Maximize Success by Creating Pockets of Opportunity
In my sessions with clients, or in talks I do from time to time, I always wanted to have a buzz word, an acronym, to convey that the more opportunities you create the better the chances you have of seeing one of them materialize. I decided to go for Pockets of Opportunities, or “pops” (I thought of going with POO, but shit, that didn’t sound too appealing).
So, what are pops you ask? Pops are avenues we open that will eventually lead to opportunity. They are different paths, leading the same way, that you may or may not take. The point is that you are building different ways to get to your destination.
Think about it like this. Let’s say that you are looking for your very first job. You apply to a couple of job posts and you receive an invite to an interview. This is an amazing company that you could’ve only dreamed to be a part of. You do your homework, prepare for it and you nail the interview. You leave feeling like you are at the top of the world and that you are guaranteed an offer. What do you do now? Do you stop looking for other opportunities and wait to hear from the hiring manager or do you continue on?
Some people would look at this situation and decide not to pursue other pops because they want to wait and see what happens. What if a better job, in a better company was just around the corner and you missed out because you decided to wait and see? Worst yet, what if you don’t get the job? I know you nailed the interview (in your mind), but there could be other candidates that resonated more with the hiring manager. What if they suddenly decide to put the opportunity on hold? You just wasted valuable time that could have been spent nurturing other pops.
Worst yet, you are probably going to be feeling a ton of disappointment and resentment because the opportunity you pursued did not work out. The problem with putting all your eggs in one basket is that if the basket breaks you have to find another basket. Now if you are prepared with a vast array of baskets you can easily transfer your focus to those.
The problem with opportunity seekers, whether it is a sales person looking for clients or a recent grad looking for their first job, is that we typically set our goals based on results and not on actions. If we do that we are signing up for disappointment because we can’t control our results, we can only control our actions. So instead of focusing on results, we should be focusing on working had to create multiple pops. Here is an example:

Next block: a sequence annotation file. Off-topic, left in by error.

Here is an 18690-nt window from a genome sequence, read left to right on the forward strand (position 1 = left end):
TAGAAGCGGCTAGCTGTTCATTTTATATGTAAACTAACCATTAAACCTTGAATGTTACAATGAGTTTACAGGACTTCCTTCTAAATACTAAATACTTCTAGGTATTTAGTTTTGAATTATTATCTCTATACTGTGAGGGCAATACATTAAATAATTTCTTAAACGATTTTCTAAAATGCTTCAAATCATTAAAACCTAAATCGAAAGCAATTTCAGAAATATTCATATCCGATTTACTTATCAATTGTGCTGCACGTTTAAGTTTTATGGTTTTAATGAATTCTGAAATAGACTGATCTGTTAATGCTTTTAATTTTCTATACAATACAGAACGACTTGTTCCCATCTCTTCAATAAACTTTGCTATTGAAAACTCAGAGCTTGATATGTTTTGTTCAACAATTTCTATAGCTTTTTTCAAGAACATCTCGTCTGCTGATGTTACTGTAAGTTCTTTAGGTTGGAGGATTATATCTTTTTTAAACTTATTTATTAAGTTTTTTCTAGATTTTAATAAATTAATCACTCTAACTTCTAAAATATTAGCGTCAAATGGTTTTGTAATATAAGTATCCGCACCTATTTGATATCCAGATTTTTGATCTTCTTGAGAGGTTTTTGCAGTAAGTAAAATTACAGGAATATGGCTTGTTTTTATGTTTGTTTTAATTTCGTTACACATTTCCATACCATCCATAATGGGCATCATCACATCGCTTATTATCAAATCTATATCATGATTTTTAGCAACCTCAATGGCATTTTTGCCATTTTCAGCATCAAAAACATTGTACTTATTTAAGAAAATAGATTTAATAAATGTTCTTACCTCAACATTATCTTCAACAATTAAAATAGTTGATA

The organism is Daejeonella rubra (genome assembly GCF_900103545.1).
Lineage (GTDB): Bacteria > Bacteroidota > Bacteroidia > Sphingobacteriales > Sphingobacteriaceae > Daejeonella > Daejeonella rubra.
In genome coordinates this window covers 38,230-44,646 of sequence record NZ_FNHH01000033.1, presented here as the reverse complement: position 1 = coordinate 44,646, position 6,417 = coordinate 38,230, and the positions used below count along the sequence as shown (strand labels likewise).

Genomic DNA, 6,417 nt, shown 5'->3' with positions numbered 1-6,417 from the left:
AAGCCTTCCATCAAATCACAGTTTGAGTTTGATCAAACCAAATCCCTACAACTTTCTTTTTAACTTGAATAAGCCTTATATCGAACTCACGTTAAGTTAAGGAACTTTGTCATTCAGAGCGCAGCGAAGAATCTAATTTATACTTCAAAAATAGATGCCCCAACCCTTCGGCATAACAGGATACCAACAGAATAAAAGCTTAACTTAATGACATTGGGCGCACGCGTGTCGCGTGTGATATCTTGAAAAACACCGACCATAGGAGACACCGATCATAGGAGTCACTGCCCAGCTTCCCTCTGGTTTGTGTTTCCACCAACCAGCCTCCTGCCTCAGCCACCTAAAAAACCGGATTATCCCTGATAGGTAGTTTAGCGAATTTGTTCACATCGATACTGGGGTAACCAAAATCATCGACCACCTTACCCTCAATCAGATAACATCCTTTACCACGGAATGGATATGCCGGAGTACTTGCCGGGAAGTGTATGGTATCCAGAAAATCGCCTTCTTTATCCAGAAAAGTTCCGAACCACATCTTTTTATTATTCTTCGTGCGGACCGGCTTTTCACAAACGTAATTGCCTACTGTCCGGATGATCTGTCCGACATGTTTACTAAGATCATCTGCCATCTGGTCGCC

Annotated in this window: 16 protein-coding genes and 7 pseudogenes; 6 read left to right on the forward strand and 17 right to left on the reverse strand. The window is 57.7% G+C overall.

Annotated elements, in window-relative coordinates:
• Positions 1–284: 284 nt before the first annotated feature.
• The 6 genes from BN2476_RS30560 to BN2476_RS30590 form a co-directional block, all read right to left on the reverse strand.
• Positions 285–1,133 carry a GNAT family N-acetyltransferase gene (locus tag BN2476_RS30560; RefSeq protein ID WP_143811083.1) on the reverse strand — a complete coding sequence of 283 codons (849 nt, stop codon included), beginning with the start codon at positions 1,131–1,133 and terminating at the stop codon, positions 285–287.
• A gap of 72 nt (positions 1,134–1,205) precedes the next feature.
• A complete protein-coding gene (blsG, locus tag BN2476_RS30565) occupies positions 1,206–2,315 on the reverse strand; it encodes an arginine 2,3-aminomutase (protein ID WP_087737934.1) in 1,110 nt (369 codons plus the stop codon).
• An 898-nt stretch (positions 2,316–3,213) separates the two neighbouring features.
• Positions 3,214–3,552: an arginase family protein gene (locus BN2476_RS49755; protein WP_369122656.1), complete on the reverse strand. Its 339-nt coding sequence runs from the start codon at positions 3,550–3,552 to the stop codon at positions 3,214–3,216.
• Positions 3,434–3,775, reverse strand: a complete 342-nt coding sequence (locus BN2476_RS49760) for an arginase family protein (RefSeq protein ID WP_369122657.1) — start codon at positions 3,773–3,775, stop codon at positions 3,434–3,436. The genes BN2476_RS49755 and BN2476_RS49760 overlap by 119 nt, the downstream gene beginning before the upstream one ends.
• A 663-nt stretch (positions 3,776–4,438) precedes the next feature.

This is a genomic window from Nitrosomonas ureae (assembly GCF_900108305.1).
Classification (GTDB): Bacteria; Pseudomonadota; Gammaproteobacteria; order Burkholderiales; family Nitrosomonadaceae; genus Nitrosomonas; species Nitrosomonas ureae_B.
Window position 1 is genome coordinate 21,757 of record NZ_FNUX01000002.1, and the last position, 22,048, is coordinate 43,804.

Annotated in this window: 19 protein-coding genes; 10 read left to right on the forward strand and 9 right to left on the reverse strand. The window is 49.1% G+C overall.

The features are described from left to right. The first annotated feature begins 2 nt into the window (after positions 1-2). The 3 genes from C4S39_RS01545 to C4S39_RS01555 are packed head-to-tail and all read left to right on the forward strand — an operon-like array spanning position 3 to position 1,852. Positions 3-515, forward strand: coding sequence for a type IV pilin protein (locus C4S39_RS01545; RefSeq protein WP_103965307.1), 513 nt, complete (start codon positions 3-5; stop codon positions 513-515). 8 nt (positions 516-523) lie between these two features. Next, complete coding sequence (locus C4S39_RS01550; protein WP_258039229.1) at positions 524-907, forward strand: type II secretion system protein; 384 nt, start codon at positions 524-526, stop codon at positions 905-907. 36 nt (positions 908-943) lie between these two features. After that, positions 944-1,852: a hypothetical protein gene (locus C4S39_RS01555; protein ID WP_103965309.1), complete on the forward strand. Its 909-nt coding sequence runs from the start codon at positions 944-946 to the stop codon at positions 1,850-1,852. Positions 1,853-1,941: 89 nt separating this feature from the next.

If you are a real estate professional and you set a goal of selling ten houses this month, how much control will you have on achieving that goal? You could work as hard as you possibly can but at the end of the day you need to have people agree to buy the house you are selling. You can’t control that. What you can control is how many pockets of opportunities you create and taking action to make them a reality. Instead of focusing on selling 10 houses, focus on setting up three open houses a week. Full control there. One pop in the bag. Set a goal to go to one networking event a week. Boom! Another pop. Reach out to clients you have worked in the past and ask them for referrals. Pop hat-trick baby!
The good thing about this approach is that you are diversifying the ways you are able to have opportunities come and find you. Even if they do not work out, you know you have taken a chance of generating momentum, and it may not payoff now, but it certainly can pay off in the future. I have clients reach out to me several months after seeing me in an event. At the time, I did not see a reward for opening a pop, but it manifested results a while later.
Finally, creating pockets of opportunity allows you to be more flexible in what you could explore. For example, recently I reached out to a company to see if they had any interest in my leadership development program. I had a conversation with their HR team and they already had an internal program in the works. However, this client was having a business development event and needed a speaker to talk about leadership. I was able to explore that opportunity even though it was not my primary objective. Being open, allows you to take advantage of whatever comes your way.
I will leave you with a quote that really wraps a nice bow around the whole subject of pops:
“Don’t judge each day by the harvest you reap, but by the seeds that you plant” – Robert Stewart Stephenson
No go out there and create some opportunity.
Andre Mello is a Certified Business Coach and fancies himself a true Johnny Appleseed. He has been in marketing and leadership for over 17 years. If you would like to connect with Andre please visit www.wysecoaching.com